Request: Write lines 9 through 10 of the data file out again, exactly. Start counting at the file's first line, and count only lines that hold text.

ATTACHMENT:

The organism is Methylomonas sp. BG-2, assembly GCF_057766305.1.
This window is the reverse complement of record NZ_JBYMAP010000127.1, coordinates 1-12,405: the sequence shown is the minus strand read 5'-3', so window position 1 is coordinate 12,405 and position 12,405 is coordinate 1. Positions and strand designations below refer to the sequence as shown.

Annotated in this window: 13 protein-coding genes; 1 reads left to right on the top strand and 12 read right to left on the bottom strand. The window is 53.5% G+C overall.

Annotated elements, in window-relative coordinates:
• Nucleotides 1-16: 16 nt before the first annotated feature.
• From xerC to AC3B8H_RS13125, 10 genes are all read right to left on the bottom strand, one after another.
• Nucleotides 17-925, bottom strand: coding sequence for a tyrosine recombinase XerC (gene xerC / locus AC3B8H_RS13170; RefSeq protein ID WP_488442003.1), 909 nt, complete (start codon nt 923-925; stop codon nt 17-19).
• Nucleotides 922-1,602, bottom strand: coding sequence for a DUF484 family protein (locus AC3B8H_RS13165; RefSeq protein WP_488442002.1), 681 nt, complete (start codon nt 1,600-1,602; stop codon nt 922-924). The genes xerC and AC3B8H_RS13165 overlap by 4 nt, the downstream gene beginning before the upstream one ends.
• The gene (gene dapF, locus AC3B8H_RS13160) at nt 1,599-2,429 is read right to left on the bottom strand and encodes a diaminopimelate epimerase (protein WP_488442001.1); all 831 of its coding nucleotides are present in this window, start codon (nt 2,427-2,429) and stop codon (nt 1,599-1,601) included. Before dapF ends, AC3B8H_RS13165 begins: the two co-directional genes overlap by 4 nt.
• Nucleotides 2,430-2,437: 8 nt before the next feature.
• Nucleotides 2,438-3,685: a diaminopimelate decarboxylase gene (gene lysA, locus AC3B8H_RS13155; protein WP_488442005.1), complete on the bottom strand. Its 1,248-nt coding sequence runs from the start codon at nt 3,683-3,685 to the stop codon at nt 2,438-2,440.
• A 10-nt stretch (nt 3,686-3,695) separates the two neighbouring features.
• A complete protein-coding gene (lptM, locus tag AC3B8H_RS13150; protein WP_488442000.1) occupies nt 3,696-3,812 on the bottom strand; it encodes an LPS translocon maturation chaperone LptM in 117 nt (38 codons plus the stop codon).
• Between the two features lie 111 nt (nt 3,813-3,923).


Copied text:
• The gene (gene dapF, locus AC3B8H_RS13160) at nt 1,599-2,429 is read right to left on the bottom strand and encodes a diaminopimelate epimerase (protein WP_488442001.1); all 831 of its coding nucleotides are present in this window, start codon (nt 2,427-2,429) and stop codon (nt 1,599-1,601) included. Before dapF ends, AC3B8H_RS13165 begins: the two co-directional genes overlap by 4 nt.
• Nucleotides 2,430-2,437: 8 nt before the next feature.